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Saving the women of West Africa

The Baltimore Sun

I grew up in the early 1960s in Burkina Faso, West Africa. Burkina Faso is a small, landlocked country with a population of less than 14 million, most of who are poor.

Life expectancy for men and women is 48 years because of the lack of health care. This is especially the case for women who die during or after giving birth.

As a young man, I remember hearing about women in my village who died during labor. Their deaths were not discussed publicly. All we were told was that it was God's will and that we should accept these tragic events as an inescapable part of life.

But that never stopped me from being curious about the deaths. As one of nine children, I would secretly worry about the health of my mother when she was pregnant.

These concerns led me to pursue a career as a doctor. Today, I am a public health physician and my job is to bring health care awareness and resources to women and families throughout Africa.

Over the years, I have become acutely aware of the causes of the high mortality rate of women who die during or after giving birth.

Few women in my village visit health care centers when they are pregnant. Many suffer from conditions that are preventable - pregnancy complications and poor nutrition - and malaria or anemia, which are treatable.

These women have no knowledge of simple behaviors that could save their lives or the lives of their newborns.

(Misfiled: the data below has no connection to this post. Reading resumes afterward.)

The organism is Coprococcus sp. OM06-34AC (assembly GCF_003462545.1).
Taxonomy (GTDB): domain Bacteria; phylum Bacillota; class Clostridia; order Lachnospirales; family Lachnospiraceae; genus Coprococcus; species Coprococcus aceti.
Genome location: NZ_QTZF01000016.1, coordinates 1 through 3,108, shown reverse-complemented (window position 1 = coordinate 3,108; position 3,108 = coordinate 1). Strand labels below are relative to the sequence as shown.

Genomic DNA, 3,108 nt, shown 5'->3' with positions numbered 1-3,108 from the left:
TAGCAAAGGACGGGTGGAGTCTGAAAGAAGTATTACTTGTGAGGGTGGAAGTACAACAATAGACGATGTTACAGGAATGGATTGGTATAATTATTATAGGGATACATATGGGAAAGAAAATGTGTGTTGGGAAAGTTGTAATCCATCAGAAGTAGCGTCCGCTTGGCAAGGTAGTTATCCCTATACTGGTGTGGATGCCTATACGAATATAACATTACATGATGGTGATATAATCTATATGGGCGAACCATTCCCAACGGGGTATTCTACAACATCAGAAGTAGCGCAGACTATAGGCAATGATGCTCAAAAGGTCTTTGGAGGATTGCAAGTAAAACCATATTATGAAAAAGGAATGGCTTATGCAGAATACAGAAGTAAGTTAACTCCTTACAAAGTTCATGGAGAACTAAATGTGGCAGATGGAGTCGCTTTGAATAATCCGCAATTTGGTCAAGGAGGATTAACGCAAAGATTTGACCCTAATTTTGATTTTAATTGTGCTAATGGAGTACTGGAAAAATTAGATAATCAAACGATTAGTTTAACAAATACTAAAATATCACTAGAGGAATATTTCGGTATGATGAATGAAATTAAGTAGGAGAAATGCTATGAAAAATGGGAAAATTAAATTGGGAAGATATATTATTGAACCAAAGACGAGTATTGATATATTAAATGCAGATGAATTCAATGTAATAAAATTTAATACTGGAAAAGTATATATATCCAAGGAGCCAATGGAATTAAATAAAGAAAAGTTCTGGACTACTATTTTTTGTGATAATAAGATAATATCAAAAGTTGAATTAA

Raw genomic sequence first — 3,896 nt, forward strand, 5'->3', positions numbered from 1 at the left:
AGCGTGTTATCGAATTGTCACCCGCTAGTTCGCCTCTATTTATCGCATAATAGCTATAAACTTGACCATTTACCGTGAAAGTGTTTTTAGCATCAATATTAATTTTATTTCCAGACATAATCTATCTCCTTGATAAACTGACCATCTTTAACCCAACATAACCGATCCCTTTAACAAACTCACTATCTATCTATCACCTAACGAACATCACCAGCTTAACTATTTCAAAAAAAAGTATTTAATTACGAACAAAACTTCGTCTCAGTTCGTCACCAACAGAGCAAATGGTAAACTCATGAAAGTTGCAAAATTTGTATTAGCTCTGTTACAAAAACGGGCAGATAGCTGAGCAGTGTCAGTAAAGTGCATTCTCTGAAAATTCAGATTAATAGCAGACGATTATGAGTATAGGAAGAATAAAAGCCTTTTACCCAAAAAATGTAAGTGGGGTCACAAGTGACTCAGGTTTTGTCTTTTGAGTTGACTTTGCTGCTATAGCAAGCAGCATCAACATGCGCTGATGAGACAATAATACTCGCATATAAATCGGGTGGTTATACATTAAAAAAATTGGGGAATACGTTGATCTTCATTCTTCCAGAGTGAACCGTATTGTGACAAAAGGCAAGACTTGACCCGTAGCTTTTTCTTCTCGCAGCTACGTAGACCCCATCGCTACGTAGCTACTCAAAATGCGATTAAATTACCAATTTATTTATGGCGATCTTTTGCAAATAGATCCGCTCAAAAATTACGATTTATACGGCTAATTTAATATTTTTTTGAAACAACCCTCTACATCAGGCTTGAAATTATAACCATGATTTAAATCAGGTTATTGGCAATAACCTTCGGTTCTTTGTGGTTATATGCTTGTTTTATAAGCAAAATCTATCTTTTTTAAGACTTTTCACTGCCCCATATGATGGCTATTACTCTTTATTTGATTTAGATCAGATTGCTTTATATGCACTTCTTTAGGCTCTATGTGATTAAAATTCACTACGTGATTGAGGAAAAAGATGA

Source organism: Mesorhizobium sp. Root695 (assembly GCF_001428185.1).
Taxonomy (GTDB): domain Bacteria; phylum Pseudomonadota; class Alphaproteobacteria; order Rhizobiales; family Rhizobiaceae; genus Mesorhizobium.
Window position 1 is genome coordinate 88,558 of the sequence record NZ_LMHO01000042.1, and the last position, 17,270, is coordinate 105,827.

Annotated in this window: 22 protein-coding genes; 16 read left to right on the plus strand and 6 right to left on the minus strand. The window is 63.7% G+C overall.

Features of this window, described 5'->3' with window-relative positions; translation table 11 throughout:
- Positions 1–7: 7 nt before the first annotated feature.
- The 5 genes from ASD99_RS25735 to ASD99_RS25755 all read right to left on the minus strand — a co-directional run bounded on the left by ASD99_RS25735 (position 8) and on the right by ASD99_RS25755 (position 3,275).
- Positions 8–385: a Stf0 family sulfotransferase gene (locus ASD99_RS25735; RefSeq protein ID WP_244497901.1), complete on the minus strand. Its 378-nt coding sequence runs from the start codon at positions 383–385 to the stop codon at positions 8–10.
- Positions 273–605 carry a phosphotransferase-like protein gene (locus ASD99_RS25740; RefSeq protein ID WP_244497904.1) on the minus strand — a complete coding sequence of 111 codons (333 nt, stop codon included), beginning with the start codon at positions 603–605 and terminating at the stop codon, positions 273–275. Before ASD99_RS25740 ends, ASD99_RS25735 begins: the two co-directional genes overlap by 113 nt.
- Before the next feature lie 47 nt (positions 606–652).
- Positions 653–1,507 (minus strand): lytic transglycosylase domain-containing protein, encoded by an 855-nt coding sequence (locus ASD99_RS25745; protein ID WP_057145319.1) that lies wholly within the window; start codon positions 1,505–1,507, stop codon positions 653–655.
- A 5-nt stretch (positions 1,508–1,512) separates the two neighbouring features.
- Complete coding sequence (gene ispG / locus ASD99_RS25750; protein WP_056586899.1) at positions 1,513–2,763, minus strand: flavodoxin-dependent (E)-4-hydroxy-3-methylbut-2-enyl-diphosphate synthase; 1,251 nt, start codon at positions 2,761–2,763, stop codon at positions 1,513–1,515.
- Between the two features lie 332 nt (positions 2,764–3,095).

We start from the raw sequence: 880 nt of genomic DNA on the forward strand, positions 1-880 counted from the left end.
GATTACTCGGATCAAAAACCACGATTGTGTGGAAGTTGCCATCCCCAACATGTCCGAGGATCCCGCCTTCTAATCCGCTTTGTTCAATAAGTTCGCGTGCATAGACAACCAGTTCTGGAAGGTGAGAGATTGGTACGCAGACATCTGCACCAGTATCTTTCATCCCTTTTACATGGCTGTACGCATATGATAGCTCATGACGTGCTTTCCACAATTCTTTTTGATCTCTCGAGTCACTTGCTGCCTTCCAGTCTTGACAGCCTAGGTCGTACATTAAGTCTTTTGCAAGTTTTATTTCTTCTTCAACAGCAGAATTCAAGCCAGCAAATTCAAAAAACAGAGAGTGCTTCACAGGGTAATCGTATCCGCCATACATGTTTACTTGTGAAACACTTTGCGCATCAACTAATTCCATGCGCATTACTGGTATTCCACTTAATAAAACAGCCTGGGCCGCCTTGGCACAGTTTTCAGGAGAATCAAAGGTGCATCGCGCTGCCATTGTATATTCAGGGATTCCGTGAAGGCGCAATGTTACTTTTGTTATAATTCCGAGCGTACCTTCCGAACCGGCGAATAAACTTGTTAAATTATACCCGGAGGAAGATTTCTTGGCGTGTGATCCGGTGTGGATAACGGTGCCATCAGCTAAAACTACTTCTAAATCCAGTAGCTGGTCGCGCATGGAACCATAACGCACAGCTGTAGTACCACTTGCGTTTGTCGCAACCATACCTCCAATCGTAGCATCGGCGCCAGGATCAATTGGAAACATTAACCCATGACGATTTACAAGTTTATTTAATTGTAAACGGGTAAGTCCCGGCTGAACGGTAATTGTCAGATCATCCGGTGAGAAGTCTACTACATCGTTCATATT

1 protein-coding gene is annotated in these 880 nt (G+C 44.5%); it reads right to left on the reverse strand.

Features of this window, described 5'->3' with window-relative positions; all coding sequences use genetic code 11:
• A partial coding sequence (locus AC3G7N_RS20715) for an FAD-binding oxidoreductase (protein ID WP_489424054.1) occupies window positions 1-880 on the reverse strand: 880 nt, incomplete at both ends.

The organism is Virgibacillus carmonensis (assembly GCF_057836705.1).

As a doctor, some of my colleagues and I have had to teach women about family planning, prenatal care sessions, using medications to fight malaria, and getting counseled and tested for HIV/AIDS.

We make sure that pregnant women receive dietary supplements such as iron to prevent anemia.

Improving health care services, as I have learned, is not enough. Women in West Africa are poor and cannot afford to visit a health center or pay for services in health facilities.

I recently visited a health clinic in West Africa where a 24-year-old mother of six had just delivered premature twins with the help of a midwife who used a flashlight to illuminate the facility, which had no electricity.

The babies needed to be transferred to a hospital, but the cost to take them by ambulance and check them in the hospital was a financial burden. The ambulance cost $3 and the hospital required a $20 deposit.

She called her husband, who later abandoned them because the expenses were too much for him to accept. After a few hours of consultation with her family, the mother was sent to the hospital. Those hours were crucial to the wellbeing of the mother and her newborns.

In addition to the cost of health care and the lack of health education, there is a shortage of trained health care workers - especially in rural areas. I saw this firsthand. While I was an intern, many women died at remote facilities because of the lack of resources.

Over the past 15 years, I have seen some progress, though. Many midwives have been trained.

There have been other improvements as well.

Many villages have blood banks now. Many women have access to drugs that will help them with pregnancy and labor complications.

Countless women's lives are being saved. As a result, my perspective on health and the vision for a better future for vulnerable populations in Africa has changed.

Dr. Alain Damiba, 52, is vice president of global program operations for JHPIEGO - an international health organization affiliated with the John Hopkins University that builds global and local partnerships to improve health care for women and families around the world. His extended family lives in Burkina Faso. He is married and has two children.

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